Later he described how as a young man he had been a steward to the Paramount Chief and had accompanied him to England for the coronation of Edward VII. He re-enacted the gracious waving of the king, the cheering crowds leaning out of windows, the clatter of horses’ hooves.
It was getting dark. Someone brought a hissing pressure lamp but I waved it away. The hissing was interfering with the recording. We continued by the light of a few candles.
By then I felt I was running a temperature because of my sunburn. Perhaps that was why the scene assumed a dreamlike appearance. The flickering candles only hinted at the high expanse of the hall. The resonant voice of the blind old man lost itself among the rafters. I knew only a few words of Lozi yet I seemed to understand what he said, so great was his ability as a story-teller.
Once I took my eyes away from his expressive face and was surprised to see the hall was filling … was almost full of quiet barefooted children who were creeping in and sitting down on the floor to listen. A little later others were crowding the open doors and windows. Their large white eyes in black faces were reflecting the candles.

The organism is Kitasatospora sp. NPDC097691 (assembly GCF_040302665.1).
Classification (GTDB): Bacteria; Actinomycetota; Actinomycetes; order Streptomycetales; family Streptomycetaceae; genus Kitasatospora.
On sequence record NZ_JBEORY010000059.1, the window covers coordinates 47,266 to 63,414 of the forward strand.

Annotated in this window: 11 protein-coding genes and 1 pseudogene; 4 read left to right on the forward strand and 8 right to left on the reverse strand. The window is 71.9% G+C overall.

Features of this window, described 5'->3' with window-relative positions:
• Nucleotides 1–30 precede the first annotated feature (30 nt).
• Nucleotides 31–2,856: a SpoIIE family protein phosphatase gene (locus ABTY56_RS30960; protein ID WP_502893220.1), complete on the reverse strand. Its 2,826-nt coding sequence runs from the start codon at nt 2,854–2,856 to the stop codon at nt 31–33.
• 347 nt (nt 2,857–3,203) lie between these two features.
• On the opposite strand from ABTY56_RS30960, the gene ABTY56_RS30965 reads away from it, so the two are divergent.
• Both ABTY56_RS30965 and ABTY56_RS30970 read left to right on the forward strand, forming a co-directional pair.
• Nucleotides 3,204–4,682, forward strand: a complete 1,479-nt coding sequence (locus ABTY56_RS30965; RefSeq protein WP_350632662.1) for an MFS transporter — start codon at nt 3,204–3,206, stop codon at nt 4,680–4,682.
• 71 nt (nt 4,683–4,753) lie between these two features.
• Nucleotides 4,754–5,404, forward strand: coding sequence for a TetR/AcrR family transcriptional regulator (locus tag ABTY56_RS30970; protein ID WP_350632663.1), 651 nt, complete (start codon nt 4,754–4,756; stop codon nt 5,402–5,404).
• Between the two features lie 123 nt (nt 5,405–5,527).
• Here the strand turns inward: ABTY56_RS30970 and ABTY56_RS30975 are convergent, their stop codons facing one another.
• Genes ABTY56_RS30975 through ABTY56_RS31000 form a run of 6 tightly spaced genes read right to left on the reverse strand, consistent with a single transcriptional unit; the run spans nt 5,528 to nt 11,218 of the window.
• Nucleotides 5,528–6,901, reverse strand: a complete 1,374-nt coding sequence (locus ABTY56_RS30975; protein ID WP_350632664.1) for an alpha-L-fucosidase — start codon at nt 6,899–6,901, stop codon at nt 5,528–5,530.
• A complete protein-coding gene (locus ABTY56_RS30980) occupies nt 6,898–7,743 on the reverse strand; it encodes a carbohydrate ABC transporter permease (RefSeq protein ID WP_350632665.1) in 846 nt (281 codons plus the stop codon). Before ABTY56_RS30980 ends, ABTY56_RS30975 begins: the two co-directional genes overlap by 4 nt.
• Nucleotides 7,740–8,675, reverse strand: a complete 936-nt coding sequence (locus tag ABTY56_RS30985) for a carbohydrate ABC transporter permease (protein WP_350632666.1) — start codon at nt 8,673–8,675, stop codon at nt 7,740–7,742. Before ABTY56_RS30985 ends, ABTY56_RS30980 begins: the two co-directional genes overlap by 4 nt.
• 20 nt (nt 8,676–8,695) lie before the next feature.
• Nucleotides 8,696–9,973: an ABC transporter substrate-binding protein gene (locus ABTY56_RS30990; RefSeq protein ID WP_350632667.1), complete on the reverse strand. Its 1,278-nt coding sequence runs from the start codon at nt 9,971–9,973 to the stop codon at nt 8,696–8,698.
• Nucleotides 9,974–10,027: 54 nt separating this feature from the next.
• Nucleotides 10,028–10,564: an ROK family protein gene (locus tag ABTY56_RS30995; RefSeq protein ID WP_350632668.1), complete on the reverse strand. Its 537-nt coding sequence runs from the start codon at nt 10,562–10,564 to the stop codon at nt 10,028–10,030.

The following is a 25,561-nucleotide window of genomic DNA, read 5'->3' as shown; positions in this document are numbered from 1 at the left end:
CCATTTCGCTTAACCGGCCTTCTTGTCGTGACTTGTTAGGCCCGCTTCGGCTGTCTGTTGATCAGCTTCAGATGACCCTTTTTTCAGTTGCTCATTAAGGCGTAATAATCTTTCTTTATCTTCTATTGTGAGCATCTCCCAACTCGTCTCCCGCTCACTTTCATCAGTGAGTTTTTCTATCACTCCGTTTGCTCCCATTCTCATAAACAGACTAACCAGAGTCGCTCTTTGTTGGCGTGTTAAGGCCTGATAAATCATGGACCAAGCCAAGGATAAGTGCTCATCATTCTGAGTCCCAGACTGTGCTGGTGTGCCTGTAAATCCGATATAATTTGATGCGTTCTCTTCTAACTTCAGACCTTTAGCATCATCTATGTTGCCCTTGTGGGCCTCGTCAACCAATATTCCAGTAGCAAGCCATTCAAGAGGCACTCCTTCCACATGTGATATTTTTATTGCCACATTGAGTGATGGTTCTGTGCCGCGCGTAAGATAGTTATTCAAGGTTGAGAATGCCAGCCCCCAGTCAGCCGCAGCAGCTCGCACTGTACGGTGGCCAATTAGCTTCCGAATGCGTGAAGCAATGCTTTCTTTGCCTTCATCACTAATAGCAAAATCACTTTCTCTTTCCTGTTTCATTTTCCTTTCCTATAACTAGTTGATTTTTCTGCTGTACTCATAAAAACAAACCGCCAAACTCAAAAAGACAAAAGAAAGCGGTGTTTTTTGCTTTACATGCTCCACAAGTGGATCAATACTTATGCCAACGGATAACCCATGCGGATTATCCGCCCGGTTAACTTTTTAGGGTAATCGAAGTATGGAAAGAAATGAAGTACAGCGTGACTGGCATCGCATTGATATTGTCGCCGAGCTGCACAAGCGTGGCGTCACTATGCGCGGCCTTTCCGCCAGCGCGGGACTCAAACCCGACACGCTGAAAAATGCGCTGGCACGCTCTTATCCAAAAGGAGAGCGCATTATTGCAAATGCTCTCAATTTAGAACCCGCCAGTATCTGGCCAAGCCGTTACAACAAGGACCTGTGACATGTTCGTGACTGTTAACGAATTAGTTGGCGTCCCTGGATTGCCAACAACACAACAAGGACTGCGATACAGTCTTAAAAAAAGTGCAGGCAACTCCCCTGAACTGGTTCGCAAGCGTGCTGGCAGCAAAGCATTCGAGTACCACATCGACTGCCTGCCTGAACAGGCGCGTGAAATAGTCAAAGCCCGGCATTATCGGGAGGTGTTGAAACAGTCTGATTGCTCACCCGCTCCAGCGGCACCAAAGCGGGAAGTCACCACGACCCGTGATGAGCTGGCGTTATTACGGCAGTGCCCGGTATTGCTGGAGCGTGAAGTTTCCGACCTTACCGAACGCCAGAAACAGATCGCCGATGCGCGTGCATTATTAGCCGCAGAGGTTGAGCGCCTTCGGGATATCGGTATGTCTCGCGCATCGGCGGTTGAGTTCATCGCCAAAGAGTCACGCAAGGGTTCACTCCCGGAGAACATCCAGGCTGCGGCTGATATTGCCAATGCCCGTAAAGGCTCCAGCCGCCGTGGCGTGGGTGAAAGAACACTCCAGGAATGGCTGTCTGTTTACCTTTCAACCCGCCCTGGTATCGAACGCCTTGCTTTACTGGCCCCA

A small child, perhaps a great-grandson, crept up to the old man and he patted the child as he spoke. He must have sensed the hundreds of eyes upon him. He chanted the archaic praises of some long-dead ruler. His voice rose. He described battles in swamps, flights, pillaging, massacres. He imitated the sharp report of rifles and the groans of men stabbed in battle. He made us see the courageous man who jumped into an enemy canoe and did great slaughter.
It was late at night when we bade him farewell. The princess lent us a hurricane lamp to light our way. It was only a mile across the waters to the mission station but we lost our way and floated over the flooded plain in the dark. The cool air was pleasant on my burning skin. The paddlers, too, remained cheerful. They could not stop praising the liberal hospitality they had been accorded in the outer courtyards.
At length we saw the lights that the old caretaker had lit in the mission house and found our way to our beds – beds without sheets or blankets.
As I lay down I realised |I had never enquired whether the old man could read or write. But upon reflection the question was pointless. He had recited the genealogy of rulers and pretenders, of heroes and villains all long dead and buried before he, himself, had been born. Men burdened with literacy do not develop such memories.